In this article and related video, we will be discussing how to check the kernel version in both Ubuntu and CentOS Linux. The following command works with all Linux distributions, such as Red Hat, CentOS, Debian, and Ubuntu. It also works on other UNIX-like operating systems such as HPUX, FreeBSD, OpenBSD, Solaris, etc. Use the following command to check which kernel version your server is currently running:
Here’s the code to run from the command line:
You should receive a result similar to the following:
|The kernel version output from above
can be interpreted with the following key:
|2||=||The Main Kernel Version|
|6||=||The Major Revision|
|32||=||The Minor Revision|
|431.11.2.el6||=||The Minor Fix/Revision Detail|
For more information and options, we can review the manual page (or simply the man page) for uname. The man page provides the following additional information:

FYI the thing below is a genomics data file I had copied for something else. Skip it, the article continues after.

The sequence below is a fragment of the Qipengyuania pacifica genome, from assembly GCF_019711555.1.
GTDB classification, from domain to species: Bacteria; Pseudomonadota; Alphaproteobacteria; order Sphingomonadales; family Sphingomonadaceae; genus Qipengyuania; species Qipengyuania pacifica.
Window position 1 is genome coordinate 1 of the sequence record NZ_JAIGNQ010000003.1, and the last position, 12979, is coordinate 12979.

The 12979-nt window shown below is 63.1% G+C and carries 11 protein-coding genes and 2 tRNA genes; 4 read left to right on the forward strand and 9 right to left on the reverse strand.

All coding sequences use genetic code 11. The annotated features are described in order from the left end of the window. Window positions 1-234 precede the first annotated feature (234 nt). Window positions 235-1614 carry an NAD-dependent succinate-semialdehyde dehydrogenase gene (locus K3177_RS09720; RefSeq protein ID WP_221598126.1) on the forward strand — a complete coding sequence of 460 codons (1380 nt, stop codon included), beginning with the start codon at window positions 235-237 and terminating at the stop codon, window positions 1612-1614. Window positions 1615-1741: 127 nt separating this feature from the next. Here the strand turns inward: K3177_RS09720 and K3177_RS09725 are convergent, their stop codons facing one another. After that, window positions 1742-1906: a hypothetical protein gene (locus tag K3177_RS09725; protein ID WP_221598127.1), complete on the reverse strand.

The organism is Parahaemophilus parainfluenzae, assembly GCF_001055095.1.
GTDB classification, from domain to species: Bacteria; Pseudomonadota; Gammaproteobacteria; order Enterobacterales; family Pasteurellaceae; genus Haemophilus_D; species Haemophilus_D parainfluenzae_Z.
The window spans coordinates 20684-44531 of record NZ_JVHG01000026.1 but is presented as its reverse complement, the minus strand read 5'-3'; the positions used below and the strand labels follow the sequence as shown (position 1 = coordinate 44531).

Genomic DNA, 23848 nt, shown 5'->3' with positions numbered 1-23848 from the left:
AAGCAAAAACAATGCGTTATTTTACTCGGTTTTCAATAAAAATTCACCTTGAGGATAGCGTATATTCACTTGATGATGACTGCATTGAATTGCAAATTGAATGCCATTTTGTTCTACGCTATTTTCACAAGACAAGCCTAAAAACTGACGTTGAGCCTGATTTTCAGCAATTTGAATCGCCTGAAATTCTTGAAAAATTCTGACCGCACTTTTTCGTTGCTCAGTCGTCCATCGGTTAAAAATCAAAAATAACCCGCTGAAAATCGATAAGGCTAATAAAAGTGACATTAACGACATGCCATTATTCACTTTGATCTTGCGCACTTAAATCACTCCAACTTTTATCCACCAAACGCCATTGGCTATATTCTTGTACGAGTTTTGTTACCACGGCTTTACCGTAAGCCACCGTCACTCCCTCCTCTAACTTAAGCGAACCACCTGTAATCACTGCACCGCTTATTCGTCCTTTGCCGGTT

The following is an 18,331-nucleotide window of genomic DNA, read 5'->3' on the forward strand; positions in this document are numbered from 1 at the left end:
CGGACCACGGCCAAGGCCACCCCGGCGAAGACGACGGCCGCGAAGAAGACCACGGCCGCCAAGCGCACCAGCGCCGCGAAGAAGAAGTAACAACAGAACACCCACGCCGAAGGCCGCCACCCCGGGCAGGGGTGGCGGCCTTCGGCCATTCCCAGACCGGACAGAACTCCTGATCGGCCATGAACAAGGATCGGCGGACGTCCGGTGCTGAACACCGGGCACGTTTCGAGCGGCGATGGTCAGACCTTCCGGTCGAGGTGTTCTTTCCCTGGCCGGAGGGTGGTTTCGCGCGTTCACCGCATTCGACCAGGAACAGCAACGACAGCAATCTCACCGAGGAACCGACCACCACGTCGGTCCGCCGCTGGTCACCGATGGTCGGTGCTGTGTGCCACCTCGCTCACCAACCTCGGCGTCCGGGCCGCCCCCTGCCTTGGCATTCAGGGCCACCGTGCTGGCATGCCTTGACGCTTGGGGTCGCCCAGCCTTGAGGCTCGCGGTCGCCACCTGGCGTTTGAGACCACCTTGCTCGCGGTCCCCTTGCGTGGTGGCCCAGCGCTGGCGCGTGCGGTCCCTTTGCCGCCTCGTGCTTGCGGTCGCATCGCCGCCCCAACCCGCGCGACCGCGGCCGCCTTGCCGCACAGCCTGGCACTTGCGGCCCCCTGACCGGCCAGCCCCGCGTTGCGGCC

NAME: uname - print system information
SYNOPSIS: uname [OPTION]...
DESCRIPTION: Print certain system information. With no OPTION, same as -s.
print all information, in the following order, except omit -p and -i if unknown:
print the kernel name
print the network node hostname
print the kernel release
print the kernel version
print the machine hardware name
print the processor type (non-portable)
print the hardware platform (non-portable)
print the operating system
--help display this help and exit
output version information and exit
Full documentation at: <https://www.gnu.org/software/coreutils/uname>
or available locally via: info '(coreutils) uname invocation'
If you have thoughts or questions about how to locate your kernel version or any other information about your server, simply open a ticket with us at firstname.lastname@example.org, give us a call at 800-580-4985 or, open a chat with us to speak to one of our Level 3 Support Admins or a Solutions Advisor today!
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Video authored by Justin Palmer.
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